Grades 3-5: Loser, Jerry Spinelli, Joanna Cotler Books

Grades 6-8: Surviving the Applewhites, Stephanie S. Tolan, Harper Collins

Press Release


Books by Spinelli, Tolan selected as 2005 White Book Award Winners

EMPORIA, Kansas – A story about a budding juvenile delinquent who is sent for home schooling at an eccentric family's house and a story about the childhood of a young man from the first through sixth grades have been selected as the 53rd annual William Allen White Children’s Book Award Winners.

Loser by Jerry Spinelli is the 2005 White Award winner in the third to fifth grade category and Surviving the Applewhites by Stephanie S. Tolen is the winner of the sixth to eighth grade 2005 White Award, according to Joyce Davis, dean of the University Libraries and Archives at Emporia State University and Executive Director of the White Awards Program.

The White Awards Program, which is the nation’s first statewide reader’s choice award, is directed by Emporia State University and is supported by the Trusler Foundation.

More than 57,000 Kansas boys and girls in the third through eighth grades participated in the voting for this year’s awards. The boys and girls voted for their favorite book from master lists chosen by the White Awards Book Selection Committee, which is made up of representatives of educational institutions in Kansas, Kansas educational and professional organizations concerned with children, classroom teachers, and school or public librarians working with children.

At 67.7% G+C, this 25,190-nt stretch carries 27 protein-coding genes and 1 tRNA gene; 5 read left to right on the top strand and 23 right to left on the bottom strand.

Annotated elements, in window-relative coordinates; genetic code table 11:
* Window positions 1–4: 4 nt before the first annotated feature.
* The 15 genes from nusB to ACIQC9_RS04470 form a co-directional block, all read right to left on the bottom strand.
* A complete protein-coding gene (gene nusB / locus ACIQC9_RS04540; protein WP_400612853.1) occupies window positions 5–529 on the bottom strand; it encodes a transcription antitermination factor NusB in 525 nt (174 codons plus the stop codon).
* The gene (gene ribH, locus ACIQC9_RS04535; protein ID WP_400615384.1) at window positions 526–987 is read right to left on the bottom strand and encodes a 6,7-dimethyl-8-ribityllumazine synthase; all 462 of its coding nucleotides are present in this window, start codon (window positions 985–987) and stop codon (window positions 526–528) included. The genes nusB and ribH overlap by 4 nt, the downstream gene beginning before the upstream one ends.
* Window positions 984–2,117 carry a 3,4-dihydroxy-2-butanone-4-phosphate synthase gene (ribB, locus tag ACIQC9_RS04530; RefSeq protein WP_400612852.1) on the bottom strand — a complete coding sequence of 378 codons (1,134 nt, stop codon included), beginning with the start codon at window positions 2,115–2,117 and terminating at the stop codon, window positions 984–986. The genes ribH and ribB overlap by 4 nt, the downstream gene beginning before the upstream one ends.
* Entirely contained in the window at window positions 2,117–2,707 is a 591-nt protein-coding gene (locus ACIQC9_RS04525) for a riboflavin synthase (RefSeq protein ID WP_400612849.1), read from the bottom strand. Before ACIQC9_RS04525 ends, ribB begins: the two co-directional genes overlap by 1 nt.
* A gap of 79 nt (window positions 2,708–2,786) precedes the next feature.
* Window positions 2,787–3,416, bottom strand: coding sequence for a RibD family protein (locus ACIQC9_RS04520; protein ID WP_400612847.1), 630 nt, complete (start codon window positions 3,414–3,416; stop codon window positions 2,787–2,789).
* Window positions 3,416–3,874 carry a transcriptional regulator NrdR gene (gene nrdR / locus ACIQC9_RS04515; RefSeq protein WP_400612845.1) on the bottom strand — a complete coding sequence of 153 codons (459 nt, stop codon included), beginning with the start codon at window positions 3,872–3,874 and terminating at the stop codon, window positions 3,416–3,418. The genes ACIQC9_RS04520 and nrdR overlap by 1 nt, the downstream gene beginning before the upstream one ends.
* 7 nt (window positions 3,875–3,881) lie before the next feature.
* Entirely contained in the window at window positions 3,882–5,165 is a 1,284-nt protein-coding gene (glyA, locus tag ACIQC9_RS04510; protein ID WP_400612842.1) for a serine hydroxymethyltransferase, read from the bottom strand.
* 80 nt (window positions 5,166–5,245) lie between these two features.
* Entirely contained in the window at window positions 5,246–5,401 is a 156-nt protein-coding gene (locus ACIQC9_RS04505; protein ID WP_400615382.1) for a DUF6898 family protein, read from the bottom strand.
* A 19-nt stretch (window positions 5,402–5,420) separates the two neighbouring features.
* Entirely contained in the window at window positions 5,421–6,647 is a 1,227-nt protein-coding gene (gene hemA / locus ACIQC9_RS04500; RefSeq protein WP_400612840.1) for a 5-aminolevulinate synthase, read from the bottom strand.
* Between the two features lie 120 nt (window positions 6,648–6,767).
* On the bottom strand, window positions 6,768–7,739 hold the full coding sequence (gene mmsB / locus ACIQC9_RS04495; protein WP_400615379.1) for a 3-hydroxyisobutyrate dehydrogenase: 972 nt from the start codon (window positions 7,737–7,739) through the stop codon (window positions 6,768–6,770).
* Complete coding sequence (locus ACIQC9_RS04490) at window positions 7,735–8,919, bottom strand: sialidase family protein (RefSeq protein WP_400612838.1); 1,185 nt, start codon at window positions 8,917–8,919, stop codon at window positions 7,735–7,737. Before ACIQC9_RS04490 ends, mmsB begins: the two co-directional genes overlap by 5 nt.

Spinelli’s Loser, winner of the third through fifth grade award, is the story of Donald Zinkoff, a young character who demonstrates great self-acceptance and who is not afraid to fail. With the encouragement of his family, he learns to approach life with a positive spirit and to enjoy all that it has to offer. Donald faces the familiar challenges of elementary-aged children—disagreeable teachers, peer pressure, social conformity, and competition. By maintaining a strong sense of self through his experiences, Donald Zinkoff teaches us all about important and unforgettable lessons of self esteem and happiness.

Jerry Spinelli is the author of Maniac Magee, winner of the 1991 Newbery Medal and 1993 White Award winner, and Wringer, named a Newbery Honor Book in 1998. He went to Gettysburg College and Johns Hopkins University. He and his wife, Eileen, also a writer of children’s books, have seven children. Jerry Spinelli’s books are funny and true to life. Whenever students ask him where he gets his ideas, he replies, “From you. You’re the funny ones.” Spinelli enjoys writing about the adventure in the typical experiences of children and young people.